Contextual Theologies and Interfaith Relations (M.Phil. / P.Grad.Dip.)

1 year full-time / 2 years part-time


Every theology is contextual and political, but not every theology is liberative. The MPhil in Contextual Theologies and Interfaith Relations (CT&IR) is an interdisciplinary course that explores the inherent contextuality and pluralism of theological reflection, and especially their implications for inter- and intra- faith relations. ‘Faith’ here is understood  broadly, drawing from a wide range of religions and spiritualities, some traditional and institutionally-structured, others more experimental and experiential. The course reflects the critical, self-critical and committed engagement with theological praxis on the part of the scholars who deliver it; modules pay close attention to the disciplined interplay of faith with the socio-political realm, both in terms of historical legacy and present possibility. Lectures and seminars probe key issues of the day, including faith’s complex relationships with social class, caste, race, ethnicity, nationhood, gender, sexuality and ecology. Students attend to the practical and theoretical possibilities of engaging – in depth and in context –  with the challenging theological praxis of justice, peace and the integrity of creation. By offering a wide range of critically reflective faith perspectives from the Americas, Asia, Africa, Europe and the Middle East, this master’s course blends together the themes of liberation theologies, with those of ecumenical and interfaith dialogue.

There are three main strands in the course:

1.    Religions, politics, ethics and pluralism in multiple contexts (e.g. Global South and Global North) with a particular focus on religion and secularity; religion and human rights; religion, conflict and peace; religion and race, caste, gender, sexualities; and religion and postcolonial/decolonial critique.
2.    Ecumenical dialogue, with a particular focus on how ecclesial communities reimagine  formerly antagonistic relationships as part of a repentant reconfiguration of postcolonial and postimperial religious identities.
3.    Liberationist and interreligious theologies that blend  interfaith dialogue with the themes of justice, peace, reconciliation and the integrity of creation involving Buddhist-Christian, Buddhist-Muslim, Hindu-Muslim, Christian-Muslim and Jewish-Christian and indigenous traditions.

Lecturers draw on a wide range of critically engaging scholarly perspectives, including those of contextual, ecumenical and interreligious theologies; liberation/feminist/queer/peace theologies; historical theology and theological anthropology; Buddhist, Hindu, Islamic and  Jewish  studies; critical theories (postcolonial and postmodern); politics; sociology; and  ethics.

Liberationist and interfaith immersion programmes in the Middle East and South Asia, as well as the internship module, The Praxis of Contextual Theologies and Interfaith Relations, offer students the opportunities to engage with reflective practitioners in this field and make connections between theory and practice in their chosen field of study.

The course also offers fieldwork visits to different places of worship  in Dublin, a research trip to Belfast, and to the World Council of Churches in Geneva (which may be combined with the International Peace Studies visit to the United Nations).

A range of international conferences will be made available for students who wish to participate and become familiar with established and emerging scholars in the field.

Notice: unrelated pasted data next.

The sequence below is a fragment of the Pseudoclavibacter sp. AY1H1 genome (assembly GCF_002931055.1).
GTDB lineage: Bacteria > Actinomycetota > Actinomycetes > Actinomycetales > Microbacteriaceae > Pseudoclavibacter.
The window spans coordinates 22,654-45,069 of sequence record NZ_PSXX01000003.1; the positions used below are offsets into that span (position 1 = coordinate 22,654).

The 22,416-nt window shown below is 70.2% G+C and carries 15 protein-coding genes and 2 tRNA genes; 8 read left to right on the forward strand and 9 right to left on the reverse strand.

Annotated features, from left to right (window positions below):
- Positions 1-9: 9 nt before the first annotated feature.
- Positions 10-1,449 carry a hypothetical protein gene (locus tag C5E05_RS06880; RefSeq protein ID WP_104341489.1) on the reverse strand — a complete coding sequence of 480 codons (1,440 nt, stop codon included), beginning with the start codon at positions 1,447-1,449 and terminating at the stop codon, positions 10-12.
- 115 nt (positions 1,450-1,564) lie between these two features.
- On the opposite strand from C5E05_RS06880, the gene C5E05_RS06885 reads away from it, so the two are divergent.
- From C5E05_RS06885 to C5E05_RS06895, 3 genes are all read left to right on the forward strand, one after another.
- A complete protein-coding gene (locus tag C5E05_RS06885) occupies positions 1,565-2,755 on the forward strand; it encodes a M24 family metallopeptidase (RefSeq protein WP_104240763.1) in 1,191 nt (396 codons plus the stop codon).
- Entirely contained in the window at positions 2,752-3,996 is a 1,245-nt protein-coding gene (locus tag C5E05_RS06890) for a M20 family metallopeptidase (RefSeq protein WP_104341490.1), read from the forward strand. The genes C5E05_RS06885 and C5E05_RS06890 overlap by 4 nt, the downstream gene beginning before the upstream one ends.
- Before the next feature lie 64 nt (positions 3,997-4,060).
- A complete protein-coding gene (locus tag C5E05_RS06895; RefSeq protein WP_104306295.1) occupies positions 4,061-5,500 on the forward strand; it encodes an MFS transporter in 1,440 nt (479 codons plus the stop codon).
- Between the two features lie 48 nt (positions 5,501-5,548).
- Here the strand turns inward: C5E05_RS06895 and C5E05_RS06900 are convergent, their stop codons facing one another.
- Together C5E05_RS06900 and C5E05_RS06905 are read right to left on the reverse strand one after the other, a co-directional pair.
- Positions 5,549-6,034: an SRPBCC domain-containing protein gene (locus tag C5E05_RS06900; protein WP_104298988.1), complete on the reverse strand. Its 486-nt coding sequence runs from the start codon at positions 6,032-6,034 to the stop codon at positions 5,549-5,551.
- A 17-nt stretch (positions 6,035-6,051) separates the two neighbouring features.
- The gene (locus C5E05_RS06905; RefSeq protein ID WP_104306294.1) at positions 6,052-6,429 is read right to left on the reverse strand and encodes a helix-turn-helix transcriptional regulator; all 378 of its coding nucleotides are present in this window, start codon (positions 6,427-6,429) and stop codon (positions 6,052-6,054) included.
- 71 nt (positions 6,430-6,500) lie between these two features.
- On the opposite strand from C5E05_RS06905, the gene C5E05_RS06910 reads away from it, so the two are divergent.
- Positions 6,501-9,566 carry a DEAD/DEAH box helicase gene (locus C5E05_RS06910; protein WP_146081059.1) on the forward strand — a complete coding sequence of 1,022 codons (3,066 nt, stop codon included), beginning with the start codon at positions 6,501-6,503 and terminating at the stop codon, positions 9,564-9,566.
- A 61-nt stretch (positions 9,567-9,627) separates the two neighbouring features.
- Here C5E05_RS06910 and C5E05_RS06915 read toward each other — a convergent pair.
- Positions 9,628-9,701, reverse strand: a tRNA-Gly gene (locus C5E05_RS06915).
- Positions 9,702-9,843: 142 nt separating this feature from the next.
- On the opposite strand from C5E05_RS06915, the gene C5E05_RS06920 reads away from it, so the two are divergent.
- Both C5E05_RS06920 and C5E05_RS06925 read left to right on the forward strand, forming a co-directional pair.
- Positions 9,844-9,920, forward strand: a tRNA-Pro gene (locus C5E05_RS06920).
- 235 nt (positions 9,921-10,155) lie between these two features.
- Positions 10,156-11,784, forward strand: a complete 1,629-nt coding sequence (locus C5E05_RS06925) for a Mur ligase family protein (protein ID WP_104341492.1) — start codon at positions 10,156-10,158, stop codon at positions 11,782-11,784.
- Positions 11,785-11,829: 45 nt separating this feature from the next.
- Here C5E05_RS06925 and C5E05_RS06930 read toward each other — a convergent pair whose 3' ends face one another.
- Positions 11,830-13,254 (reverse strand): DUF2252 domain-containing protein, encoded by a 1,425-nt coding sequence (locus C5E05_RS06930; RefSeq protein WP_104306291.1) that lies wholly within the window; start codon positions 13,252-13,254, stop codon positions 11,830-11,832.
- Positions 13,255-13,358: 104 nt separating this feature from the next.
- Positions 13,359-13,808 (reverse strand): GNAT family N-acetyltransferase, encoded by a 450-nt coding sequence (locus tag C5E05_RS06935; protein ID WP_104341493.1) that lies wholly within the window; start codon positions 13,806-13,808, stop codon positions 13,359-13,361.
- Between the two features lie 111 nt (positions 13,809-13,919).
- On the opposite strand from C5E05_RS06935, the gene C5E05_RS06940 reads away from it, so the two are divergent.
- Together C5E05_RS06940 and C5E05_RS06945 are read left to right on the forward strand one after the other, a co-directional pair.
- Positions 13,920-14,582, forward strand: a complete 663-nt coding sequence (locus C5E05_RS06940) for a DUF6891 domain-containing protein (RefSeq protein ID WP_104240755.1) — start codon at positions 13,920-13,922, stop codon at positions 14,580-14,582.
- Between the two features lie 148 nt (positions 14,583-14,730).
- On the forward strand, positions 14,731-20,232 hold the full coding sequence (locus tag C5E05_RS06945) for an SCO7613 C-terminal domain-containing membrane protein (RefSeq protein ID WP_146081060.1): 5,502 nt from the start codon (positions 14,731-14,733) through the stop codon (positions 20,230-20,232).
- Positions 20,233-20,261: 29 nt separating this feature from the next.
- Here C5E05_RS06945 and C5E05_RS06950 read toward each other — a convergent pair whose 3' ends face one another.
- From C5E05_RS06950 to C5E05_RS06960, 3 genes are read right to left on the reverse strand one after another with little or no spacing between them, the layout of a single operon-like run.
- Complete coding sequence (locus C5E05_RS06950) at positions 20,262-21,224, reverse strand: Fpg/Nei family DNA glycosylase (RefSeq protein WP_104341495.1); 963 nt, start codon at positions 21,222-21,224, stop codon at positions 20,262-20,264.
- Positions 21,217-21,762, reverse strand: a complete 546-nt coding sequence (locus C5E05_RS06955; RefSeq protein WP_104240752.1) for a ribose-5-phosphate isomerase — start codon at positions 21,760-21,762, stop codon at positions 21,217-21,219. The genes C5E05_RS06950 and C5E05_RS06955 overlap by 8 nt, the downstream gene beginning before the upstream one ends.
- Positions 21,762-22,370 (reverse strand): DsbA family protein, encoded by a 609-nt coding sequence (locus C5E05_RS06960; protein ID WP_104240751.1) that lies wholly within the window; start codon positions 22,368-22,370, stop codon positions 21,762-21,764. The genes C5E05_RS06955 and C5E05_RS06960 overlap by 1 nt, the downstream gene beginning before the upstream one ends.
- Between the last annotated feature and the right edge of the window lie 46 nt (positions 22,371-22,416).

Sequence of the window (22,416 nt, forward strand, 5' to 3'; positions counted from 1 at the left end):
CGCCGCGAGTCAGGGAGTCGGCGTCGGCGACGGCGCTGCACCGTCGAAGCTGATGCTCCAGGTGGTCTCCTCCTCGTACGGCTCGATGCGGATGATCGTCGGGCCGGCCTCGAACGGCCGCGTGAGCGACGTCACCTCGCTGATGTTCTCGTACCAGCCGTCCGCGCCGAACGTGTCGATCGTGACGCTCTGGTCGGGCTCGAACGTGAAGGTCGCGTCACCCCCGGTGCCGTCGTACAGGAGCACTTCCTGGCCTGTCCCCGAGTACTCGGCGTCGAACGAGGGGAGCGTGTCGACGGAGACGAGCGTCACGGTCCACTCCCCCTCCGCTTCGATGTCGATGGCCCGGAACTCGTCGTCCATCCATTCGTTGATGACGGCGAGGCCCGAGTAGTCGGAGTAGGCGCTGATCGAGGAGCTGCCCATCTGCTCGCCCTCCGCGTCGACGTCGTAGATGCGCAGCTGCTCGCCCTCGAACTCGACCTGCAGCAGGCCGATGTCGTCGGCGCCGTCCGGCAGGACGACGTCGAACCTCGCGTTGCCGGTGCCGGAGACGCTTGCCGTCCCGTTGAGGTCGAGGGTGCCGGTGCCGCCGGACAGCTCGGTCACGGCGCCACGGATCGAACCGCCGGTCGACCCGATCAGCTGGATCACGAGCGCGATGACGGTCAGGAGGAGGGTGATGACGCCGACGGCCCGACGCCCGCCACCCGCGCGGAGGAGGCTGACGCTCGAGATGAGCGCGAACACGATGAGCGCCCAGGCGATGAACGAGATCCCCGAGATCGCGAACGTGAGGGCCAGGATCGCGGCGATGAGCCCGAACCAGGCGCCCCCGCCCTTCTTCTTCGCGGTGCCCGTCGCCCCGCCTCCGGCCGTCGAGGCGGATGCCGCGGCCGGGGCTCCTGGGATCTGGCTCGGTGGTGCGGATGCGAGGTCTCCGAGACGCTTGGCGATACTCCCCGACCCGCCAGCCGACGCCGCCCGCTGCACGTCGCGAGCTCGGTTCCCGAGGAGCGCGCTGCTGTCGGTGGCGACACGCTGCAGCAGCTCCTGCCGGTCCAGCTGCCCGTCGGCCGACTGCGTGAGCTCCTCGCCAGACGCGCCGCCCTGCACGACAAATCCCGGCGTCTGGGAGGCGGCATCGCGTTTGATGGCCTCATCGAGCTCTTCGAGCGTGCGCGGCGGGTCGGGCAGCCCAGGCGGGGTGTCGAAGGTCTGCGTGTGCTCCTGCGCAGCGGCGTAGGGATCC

Modules include: Research and Methods in Contextual Theologies and Interfaith Relations; Religions, Politics and Ethics in a Pluralist World; Reimagining Ecumenical Theology: Dialogue and Difference; Nature, Grace and Place: Theology, Maps and Territories;
Liberationist and Interreligious Theologies;  Issues in Buddhist-Christian Dialogue; Muslim God, Christian God: Islam and Muslim-Christian Comparative Theology; Engaging Religious Fundamentalism; Religions, Conflict and Peace in International Relations; Northern Ireland: Religion, Conflict and the Politics of Peace.

Students on this course may also apply to take a module from one of the School of Religion’s other taught master’s courses for assessment in both Dublin and Belfast: International Peace Studies, Conflict Resolution and Reconciliation, and Christian Theology.

Career Opportunities 

This course provides an excellent opportunity to explore theological issues through the lens of inter- and intra-faith relations. Graduates of this course can go on to further education and academic research. Graduates will learn research skills, as well as analytic, written and verbal communication skills. These are highly valued and effective in a great variety of careers.

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Course Details

Next Intake

September 2023

Course Coordinator

Prof. Jude Lal Fernando

Closing Date

31st July 2023

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Admission Requirements

Applicants should normally have an honours degree at second class level or GPA 3.2 or above. Students not meeting these criteria may exceptionally be considered at the discretion of the Dean of Graduate Studies.

Course Fees

Click here for a full list of postgraduate fees

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"Studying on the IT&IS course has been a profoundly enriching experience. The course draws from the intersection between faith, culture and politics in a broad variety of contexts, and is delivered with passion and the highest academic and ethical standards. During my time on the course each module was delivered in reference to the most pressing and up to date global issues, such as anti-racism work, gender equality, environmentalism and post-colonial issues. I was inspired throughout my studies by the ways in which spirituality can empower change."

Alice Vignoles-Russell